The Perlan II glider is built to fly higher than any glider ever has—and yesterday it took its first small step. The ultimate goal is to reach 90,000 feet, higher than most powered airplanes could ever climb.
The custom-built glider left the runway (behind a tow-plane) at Redmond, Oregon, then climbed to 5,000 feet, where chief pilot Jim Payne and project manager/pilot Morgan Sandercock performed a few basic handling checks before coming back for a landing. Future flights will incrementally raise the altitude so the Perlan pilots can evaluate the glider’s flight characteristics and acquaint themselves with how it performs at higher altitudes and under different conditions.
Perlan II is the brainchild of a team supported by Airbus and led by Einar Enevoldson, a former U.S. Air Force and NASA test pilot and veteran glider flier. He’ll be attempting to break his own altitude record, set in 2006 in Perlan I, a modified DG-505m that reached nearly 51,000 feet. The project was put on hold a year later, following the unrelated crash of financier and copilot Steve Fossett. Only recently has Airbus come along to fund resumption of work on the glider.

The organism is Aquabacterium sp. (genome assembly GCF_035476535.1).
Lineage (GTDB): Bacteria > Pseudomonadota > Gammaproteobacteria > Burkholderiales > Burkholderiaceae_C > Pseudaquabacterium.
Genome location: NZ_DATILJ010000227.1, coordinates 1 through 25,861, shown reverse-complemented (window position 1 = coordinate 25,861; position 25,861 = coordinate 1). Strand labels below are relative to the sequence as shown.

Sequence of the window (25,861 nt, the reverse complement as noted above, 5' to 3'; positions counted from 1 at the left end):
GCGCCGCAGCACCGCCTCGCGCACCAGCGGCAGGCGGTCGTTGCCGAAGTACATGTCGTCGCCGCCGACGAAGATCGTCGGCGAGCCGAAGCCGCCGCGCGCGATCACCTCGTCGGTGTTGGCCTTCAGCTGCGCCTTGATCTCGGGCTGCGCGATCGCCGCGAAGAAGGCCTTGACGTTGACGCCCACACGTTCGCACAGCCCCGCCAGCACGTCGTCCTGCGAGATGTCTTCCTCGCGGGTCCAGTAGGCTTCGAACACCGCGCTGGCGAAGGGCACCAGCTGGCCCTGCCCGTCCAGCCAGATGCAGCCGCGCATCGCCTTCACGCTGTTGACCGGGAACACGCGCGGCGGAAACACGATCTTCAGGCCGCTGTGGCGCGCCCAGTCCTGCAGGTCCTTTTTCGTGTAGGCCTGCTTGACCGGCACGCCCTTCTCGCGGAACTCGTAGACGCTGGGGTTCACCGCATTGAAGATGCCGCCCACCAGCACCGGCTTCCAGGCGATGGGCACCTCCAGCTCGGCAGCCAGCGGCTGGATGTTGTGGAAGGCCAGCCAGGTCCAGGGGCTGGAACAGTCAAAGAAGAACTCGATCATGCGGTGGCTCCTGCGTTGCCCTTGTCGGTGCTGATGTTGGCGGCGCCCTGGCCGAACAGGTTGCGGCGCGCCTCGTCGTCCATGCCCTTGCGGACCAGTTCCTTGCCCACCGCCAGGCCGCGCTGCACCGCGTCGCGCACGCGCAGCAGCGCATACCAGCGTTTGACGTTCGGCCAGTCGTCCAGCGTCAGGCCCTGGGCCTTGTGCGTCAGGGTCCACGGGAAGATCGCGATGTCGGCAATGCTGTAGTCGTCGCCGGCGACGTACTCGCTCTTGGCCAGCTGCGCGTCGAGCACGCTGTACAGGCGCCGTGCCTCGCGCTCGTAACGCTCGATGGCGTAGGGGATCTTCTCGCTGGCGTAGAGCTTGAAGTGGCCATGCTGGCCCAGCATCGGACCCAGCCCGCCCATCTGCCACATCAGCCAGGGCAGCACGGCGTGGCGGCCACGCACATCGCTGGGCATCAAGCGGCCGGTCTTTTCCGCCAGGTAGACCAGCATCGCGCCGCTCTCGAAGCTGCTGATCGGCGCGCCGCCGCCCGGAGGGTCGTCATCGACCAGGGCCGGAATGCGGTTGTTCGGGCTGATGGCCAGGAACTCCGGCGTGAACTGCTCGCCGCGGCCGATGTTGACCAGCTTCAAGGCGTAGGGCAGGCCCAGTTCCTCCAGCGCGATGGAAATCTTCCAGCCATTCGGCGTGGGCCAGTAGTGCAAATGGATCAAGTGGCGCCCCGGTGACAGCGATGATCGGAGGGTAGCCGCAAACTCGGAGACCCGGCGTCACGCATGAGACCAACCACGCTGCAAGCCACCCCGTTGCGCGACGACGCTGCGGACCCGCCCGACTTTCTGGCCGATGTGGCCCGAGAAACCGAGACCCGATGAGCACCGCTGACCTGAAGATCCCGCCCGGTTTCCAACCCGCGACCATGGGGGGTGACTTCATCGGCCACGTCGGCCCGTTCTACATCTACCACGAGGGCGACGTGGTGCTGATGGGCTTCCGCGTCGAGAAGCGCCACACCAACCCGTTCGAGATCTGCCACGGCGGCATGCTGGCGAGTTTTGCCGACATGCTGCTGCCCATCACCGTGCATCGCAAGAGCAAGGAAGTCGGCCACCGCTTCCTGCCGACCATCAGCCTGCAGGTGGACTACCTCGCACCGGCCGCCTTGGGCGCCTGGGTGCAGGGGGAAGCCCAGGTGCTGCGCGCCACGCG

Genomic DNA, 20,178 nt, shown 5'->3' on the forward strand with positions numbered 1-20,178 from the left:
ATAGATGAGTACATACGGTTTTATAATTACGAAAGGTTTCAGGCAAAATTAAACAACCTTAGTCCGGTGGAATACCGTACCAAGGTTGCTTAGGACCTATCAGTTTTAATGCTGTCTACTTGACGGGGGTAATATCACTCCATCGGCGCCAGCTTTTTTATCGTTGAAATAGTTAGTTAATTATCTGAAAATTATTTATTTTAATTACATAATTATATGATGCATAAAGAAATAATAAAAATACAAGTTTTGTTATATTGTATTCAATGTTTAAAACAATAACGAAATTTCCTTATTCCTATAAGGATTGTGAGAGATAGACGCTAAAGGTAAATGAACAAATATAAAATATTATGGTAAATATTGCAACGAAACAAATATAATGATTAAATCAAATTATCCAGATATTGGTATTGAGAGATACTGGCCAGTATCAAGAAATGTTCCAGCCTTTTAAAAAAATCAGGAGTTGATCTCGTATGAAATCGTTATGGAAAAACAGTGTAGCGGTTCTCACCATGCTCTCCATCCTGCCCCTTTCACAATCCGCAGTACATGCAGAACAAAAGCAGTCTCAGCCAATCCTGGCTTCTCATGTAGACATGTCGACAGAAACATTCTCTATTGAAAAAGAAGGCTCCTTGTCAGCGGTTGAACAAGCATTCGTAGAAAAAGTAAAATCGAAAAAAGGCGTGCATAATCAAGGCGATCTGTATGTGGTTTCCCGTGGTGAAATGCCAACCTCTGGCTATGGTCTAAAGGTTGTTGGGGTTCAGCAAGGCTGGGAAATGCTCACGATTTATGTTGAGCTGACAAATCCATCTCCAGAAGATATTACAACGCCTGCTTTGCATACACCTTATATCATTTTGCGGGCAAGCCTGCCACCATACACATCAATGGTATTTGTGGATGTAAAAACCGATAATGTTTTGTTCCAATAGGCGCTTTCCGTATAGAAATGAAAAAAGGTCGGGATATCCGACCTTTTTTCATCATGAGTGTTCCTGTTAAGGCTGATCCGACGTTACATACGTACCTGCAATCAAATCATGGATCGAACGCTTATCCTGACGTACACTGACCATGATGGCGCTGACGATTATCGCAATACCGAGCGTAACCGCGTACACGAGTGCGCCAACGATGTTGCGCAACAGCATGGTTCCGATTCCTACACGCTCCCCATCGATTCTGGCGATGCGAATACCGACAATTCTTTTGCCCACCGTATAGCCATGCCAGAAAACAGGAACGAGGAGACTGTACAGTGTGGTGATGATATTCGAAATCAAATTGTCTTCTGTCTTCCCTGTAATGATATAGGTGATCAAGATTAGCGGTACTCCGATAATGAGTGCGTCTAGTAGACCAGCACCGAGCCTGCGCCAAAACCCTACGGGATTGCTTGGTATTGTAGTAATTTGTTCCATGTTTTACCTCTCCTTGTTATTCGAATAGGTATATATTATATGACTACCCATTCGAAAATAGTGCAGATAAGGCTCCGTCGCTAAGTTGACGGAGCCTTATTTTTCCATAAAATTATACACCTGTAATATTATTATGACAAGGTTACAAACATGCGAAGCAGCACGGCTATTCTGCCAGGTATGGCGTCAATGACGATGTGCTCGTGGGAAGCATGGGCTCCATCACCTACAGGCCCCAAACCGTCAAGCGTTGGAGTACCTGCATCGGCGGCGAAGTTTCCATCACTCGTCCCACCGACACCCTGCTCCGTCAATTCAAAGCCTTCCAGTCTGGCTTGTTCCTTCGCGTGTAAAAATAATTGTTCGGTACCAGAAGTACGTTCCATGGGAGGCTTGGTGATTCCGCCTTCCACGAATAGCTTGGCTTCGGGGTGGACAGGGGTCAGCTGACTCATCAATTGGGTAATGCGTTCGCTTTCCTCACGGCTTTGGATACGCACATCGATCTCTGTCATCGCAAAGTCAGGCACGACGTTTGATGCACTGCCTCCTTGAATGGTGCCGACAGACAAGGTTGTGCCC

The Oregon flights are just for testing; the record attempts will be flown from El Calafate, Argentina, where the southern polar vortex hits the Andes Mountain range and shoots upwards to create mountain waves. These waves are rare and tough to catch, but a pilot lucky (or unlucky) enough to find one can rocket to heights that were thought impossible to achieve until recently.
The record-setting flights are due to begin in 2016.